1618 - Powhatan dies

         Succeeded by his brother Opechancanough, the new chief was much more confrontational than his pacific older brother.  In 1619, colonists were instructed to respect the new emperor.  http://www.personal.kent.edu/~dfriend/powhatan.htm

         Investors in the Jamestown Company was furious because they were being asked to recognize a savage emperor's authority to control the company's land sales.  This contravened Lord Coke's argument that prerogative powers over infidel lands were acquired by 'right of conquest.'  The savages 'laws' were moot at the moment of conquest because they were presumed to be in violation of the laws of God and nature.

Powhatan - Jamestown 

  Jamestown settlers meet with Chief Powhatan, the father of Pocahontas.      

       The problem in Virginia was that none of the Indians had been 'conquered.'  Therefore, the rights claimed by the Virginia Company had not been formally vested by the rights of conquest.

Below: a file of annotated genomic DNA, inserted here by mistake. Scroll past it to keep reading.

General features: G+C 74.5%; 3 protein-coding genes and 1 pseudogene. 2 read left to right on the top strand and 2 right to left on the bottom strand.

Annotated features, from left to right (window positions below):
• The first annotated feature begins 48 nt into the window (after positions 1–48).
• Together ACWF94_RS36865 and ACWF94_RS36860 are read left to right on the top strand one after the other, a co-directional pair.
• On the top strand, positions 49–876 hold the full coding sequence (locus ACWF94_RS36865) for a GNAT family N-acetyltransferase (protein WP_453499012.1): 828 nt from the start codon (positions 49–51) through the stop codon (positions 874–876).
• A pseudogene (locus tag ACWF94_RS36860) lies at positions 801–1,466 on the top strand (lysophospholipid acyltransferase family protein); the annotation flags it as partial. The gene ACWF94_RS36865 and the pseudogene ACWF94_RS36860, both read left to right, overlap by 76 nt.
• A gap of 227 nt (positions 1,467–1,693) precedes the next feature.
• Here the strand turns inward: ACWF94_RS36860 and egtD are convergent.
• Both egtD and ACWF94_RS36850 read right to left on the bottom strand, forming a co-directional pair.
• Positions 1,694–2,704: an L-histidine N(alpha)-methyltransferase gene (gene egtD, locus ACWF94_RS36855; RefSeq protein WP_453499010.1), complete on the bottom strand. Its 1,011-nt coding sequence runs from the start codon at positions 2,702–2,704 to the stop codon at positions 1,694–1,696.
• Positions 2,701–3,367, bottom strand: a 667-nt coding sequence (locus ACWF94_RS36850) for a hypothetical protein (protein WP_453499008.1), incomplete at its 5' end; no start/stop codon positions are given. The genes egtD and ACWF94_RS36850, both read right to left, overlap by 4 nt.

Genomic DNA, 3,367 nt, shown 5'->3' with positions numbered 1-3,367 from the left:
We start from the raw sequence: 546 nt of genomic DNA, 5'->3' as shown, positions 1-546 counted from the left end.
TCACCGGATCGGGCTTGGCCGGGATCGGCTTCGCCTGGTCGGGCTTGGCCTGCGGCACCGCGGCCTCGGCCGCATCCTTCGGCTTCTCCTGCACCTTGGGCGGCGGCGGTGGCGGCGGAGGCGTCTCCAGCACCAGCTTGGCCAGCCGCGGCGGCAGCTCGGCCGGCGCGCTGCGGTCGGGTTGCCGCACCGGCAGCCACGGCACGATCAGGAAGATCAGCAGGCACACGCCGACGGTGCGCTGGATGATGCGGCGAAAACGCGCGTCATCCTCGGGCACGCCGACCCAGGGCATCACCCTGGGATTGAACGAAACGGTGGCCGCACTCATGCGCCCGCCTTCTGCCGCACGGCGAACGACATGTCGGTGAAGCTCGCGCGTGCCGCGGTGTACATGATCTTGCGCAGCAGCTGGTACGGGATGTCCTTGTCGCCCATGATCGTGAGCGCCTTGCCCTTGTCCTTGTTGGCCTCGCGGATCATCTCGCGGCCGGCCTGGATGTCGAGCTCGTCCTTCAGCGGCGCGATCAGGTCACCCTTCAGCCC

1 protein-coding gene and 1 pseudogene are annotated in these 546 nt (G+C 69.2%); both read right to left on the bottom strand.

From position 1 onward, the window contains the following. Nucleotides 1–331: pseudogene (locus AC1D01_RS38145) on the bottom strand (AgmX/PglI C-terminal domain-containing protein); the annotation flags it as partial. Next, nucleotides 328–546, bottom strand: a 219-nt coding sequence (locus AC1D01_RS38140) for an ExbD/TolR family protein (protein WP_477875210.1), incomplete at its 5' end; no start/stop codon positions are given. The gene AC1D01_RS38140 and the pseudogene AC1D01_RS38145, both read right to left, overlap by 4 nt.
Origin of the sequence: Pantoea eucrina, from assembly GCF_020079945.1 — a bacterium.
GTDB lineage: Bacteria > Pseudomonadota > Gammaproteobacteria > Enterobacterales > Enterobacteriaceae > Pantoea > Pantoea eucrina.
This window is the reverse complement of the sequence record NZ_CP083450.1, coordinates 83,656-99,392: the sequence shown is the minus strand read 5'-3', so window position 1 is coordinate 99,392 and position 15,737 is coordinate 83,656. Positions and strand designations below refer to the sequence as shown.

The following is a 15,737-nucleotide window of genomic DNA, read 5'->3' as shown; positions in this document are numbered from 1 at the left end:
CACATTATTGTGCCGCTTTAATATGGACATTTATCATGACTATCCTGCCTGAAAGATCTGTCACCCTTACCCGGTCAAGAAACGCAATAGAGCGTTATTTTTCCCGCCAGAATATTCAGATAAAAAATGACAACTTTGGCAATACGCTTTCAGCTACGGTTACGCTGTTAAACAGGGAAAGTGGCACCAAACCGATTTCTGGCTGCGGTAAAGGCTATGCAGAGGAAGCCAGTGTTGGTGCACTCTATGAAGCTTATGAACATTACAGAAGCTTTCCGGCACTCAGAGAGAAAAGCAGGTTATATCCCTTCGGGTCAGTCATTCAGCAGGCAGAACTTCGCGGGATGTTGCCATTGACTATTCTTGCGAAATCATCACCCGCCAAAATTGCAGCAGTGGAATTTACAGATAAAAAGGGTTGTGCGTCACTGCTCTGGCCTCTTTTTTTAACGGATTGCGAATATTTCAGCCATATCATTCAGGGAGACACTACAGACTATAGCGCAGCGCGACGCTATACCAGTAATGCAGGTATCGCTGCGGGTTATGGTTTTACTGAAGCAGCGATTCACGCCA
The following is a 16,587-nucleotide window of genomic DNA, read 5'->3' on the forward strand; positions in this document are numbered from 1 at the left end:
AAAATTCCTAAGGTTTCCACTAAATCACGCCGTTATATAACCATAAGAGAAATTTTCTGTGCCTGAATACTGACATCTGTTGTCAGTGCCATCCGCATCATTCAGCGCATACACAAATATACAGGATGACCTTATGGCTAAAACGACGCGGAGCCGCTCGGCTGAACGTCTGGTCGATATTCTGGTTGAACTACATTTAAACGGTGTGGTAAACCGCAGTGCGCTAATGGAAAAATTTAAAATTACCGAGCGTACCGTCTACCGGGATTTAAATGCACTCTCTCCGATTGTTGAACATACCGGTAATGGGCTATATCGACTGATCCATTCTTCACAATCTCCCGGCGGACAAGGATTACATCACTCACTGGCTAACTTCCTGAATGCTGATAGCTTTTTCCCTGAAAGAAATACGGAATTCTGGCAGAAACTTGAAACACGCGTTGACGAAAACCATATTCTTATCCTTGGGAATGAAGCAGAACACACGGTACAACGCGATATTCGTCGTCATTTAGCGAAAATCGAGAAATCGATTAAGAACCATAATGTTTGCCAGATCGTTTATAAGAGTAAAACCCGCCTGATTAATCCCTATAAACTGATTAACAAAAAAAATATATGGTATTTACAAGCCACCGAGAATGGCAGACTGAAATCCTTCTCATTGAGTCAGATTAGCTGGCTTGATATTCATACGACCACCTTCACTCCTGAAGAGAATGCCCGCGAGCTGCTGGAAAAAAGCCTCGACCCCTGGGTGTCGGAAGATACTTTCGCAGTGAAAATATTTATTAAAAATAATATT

Robert Williams notes that the medievally derived presumptions that diminished the rights of infidels could not overcome this fact.  There was no room in this paradigm of infidel conquest for a competing sovereignty in an unconquered slave ruler.  As Lord Coke had ruled in court in England, infidel laws were contrary to the laws of God and nature.  To acknowledge a savage king's sovereignty and counter English claims of land acquisition by conquest would mean that the English had fallen under the authority and jurisdiction of a savage whose laws were contrary to those of God.  And that would not stand.  So, in English legal theory of colonization, savages could never validly exercise sovereignty.  Sovereignty, by its definition, was a power exercised by civilized peoples who recognized the greater theocratic laws of God and nature.

         The company also realized that until the Indian chief was brought to his knees, the company's monopoly over distant lands was a fiction, and the only solution was to conquer the heathen and be done with it.  But irony of ironies, as these points were being debated by company shareholders in London, the new Indian chief was coming to the same conclusion on his own.  He rallied his troops and launched an assault on the settlers in March and killed more than 300 of the settlers in a surprise attack.  Though he had won the first battle (we will see this time and again), he had given the English the justification they needed to wage war.